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Chapter 4 5 6 7 Economics

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Demand
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The desire to own something and the ability to pay for it.
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Law of Demand
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Consumers buy more of a good when its price decreases and less when its price increases.
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Substitution Effect
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When consumers react to an increase in a good’s price by consuming less of that good and more of other goods.
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Income Effect
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The change in consumption resulting from a change in real income.
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Demand Schedule
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A table that lists the quantity of a good a person will buy at each different price.
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Market Demand Schedule
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A table that lists the quantity of a good all consumers in a market will buy at each different price.
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Demand Curve
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A graphic representation of a demand schedule.
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Ceteris Paribus
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A Latin phrase that means “all other things held constant.”
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Normal Good
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A good that consumers demand more of when their incomes increase.
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Inferior Good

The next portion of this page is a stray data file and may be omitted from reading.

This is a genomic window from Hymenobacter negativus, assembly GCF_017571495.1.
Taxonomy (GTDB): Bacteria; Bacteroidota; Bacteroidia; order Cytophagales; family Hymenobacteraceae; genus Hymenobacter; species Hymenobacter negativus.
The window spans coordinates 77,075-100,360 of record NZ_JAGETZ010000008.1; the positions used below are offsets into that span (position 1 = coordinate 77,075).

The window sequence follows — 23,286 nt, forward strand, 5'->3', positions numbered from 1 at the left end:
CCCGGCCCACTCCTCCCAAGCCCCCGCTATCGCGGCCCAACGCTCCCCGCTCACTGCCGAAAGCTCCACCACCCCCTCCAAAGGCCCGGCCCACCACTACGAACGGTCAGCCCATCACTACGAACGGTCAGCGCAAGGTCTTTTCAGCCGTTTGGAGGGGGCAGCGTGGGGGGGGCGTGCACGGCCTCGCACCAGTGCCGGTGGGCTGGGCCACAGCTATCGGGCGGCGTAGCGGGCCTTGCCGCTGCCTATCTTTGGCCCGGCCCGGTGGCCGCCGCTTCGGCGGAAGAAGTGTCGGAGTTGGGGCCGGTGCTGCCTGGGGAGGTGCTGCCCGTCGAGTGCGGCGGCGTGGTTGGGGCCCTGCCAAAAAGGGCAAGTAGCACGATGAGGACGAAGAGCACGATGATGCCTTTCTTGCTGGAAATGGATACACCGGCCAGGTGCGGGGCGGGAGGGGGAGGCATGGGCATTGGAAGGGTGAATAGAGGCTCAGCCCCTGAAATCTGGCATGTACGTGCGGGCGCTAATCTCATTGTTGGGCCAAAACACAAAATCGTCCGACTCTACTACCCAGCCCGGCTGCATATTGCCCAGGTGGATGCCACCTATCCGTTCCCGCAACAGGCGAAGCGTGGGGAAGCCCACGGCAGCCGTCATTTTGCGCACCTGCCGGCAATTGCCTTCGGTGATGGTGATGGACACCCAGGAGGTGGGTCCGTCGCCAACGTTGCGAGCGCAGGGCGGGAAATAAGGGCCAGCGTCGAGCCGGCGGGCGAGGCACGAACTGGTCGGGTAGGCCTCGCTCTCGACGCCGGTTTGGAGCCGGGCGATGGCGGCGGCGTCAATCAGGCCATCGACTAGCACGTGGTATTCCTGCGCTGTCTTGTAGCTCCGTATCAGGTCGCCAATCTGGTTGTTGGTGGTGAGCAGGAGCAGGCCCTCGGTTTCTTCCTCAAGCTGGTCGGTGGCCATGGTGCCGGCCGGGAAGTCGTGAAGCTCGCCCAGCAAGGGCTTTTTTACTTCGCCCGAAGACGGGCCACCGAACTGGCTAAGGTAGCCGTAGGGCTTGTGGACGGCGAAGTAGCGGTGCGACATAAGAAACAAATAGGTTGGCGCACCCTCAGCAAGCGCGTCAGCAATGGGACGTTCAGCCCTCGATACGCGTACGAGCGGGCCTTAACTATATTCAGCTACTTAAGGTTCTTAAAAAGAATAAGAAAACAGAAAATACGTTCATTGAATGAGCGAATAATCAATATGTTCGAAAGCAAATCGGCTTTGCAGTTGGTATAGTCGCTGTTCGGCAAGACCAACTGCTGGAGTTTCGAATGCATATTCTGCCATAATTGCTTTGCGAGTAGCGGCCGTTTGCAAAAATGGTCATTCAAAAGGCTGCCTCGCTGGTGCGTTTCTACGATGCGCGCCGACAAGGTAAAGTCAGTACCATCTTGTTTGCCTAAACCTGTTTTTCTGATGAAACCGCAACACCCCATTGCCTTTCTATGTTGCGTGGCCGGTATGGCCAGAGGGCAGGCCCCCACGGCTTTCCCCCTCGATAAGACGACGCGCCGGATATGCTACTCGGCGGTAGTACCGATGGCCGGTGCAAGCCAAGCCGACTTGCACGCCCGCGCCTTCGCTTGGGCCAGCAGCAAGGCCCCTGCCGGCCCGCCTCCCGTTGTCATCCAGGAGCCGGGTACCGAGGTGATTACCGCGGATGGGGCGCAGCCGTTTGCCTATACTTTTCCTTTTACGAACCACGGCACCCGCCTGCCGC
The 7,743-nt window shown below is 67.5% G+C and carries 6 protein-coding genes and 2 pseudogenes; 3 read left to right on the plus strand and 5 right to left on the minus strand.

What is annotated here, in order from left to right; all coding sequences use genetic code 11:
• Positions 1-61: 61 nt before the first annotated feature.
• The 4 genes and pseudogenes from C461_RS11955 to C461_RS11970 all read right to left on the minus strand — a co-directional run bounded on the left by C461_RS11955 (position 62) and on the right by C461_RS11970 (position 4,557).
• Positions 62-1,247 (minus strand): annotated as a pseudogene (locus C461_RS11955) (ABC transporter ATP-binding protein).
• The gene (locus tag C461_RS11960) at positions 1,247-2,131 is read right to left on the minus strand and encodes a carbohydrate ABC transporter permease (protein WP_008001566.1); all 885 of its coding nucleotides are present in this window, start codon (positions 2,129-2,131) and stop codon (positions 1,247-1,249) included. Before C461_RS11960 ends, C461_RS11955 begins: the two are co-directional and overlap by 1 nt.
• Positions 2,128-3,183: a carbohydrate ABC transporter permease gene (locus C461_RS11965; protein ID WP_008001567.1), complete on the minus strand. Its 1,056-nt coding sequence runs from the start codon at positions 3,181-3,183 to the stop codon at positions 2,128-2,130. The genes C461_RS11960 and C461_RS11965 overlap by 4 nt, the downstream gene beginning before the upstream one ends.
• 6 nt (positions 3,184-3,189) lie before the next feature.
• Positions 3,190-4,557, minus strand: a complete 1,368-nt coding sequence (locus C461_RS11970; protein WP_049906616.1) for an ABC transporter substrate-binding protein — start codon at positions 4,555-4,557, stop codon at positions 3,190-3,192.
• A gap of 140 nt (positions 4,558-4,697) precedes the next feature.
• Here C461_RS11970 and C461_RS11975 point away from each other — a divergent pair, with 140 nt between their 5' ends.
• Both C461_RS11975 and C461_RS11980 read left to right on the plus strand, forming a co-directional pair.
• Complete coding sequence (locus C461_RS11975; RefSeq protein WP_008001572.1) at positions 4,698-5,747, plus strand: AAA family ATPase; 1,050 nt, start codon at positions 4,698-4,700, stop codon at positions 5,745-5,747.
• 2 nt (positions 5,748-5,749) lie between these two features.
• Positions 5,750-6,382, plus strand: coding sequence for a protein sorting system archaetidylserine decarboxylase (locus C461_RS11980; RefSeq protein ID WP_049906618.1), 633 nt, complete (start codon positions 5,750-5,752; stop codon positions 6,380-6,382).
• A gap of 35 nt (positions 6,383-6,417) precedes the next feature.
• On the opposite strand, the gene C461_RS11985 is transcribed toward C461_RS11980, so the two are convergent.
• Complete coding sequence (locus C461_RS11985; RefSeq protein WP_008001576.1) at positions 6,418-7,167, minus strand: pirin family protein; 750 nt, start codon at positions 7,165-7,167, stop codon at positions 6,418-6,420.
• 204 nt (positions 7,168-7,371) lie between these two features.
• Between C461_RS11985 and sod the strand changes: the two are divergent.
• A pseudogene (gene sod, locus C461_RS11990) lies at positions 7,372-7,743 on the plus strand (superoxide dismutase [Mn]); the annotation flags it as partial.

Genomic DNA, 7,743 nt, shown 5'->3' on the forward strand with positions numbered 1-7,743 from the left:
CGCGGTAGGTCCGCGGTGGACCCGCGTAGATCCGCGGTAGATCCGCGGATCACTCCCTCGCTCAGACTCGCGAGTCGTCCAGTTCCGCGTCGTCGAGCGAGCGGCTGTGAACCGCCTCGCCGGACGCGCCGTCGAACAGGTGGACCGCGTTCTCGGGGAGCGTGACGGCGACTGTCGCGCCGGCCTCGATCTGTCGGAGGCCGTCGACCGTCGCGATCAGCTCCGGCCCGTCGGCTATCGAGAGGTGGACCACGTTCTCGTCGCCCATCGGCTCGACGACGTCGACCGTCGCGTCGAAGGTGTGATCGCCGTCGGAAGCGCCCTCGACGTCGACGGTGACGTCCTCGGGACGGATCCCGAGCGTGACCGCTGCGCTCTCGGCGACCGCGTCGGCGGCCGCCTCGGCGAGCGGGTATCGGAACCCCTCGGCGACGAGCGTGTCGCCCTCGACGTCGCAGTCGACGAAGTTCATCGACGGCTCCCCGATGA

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A good that consumer demands less of when their incomes increase.
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Complements
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Two goods that are bought and used together.
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Substitute
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Goods used in place of one another.
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Elasticity of Demand
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A measure of how consumers react to a change in price.
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Inelastic
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Describes demand that is not very sensitive to a change in price.
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Elastic
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Describes demand that is very sensitive to a change in price.
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Unitary Elastic
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Describes demand whose elasticity is exactly equal to 1.
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Total Revenue
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The total amount of money a firm receives by selling goods or services.
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Supply
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The amount of goods available.
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Law of Supply
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Tendency of suppliers to offer more of a good at a higher price.
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Quantity Supplied
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The amount of a supplier is willing and able to supply at a certain price.